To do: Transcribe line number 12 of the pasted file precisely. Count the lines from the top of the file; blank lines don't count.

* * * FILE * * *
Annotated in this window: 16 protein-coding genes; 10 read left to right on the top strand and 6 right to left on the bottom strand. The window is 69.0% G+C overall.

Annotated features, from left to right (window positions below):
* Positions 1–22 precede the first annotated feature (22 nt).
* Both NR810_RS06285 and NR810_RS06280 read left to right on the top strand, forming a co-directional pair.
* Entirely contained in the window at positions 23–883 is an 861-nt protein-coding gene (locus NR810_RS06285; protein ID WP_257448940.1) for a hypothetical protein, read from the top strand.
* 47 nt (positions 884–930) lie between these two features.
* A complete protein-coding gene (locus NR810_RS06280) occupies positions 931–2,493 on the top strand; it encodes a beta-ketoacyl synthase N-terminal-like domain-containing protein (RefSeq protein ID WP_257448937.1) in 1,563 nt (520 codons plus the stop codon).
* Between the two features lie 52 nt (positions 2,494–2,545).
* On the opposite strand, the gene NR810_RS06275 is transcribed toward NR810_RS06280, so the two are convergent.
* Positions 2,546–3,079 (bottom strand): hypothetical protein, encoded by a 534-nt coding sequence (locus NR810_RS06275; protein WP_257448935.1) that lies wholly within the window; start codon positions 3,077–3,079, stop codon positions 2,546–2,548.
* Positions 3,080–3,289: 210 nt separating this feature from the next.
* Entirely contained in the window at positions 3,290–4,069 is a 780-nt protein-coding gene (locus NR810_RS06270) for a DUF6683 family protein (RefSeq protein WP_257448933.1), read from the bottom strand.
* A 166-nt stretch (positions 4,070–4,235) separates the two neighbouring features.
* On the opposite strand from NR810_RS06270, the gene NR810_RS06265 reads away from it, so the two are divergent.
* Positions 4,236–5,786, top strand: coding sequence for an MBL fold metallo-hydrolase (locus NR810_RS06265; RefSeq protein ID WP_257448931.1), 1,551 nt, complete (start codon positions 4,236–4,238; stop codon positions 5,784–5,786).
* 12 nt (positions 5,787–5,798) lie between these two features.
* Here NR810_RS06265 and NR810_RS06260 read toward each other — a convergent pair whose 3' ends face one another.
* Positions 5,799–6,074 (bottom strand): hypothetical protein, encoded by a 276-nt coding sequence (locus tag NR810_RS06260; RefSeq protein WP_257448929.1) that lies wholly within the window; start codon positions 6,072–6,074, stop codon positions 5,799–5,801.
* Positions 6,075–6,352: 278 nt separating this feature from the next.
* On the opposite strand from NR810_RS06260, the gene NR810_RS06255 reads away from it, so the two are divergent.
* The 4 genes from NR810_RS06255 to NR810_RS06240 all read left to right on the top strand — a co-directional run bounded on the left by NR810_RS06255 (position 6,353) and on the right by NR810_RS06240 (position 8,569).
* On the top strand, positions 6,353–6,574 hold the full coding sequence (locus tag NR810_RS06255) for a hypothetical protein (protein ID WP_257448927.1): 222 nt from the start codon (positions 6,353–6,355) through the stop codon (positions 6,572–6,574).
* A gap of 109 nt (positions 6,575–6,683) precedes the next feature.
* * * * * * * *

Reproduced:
* Entirely contained in the window at positions 3,290–4,069 is a 780-nt protein-coding gene (locus NR810_RS06270) for a DUF6683 family protein (RefSeq protein WP_257448933.1), read from the bottom strand.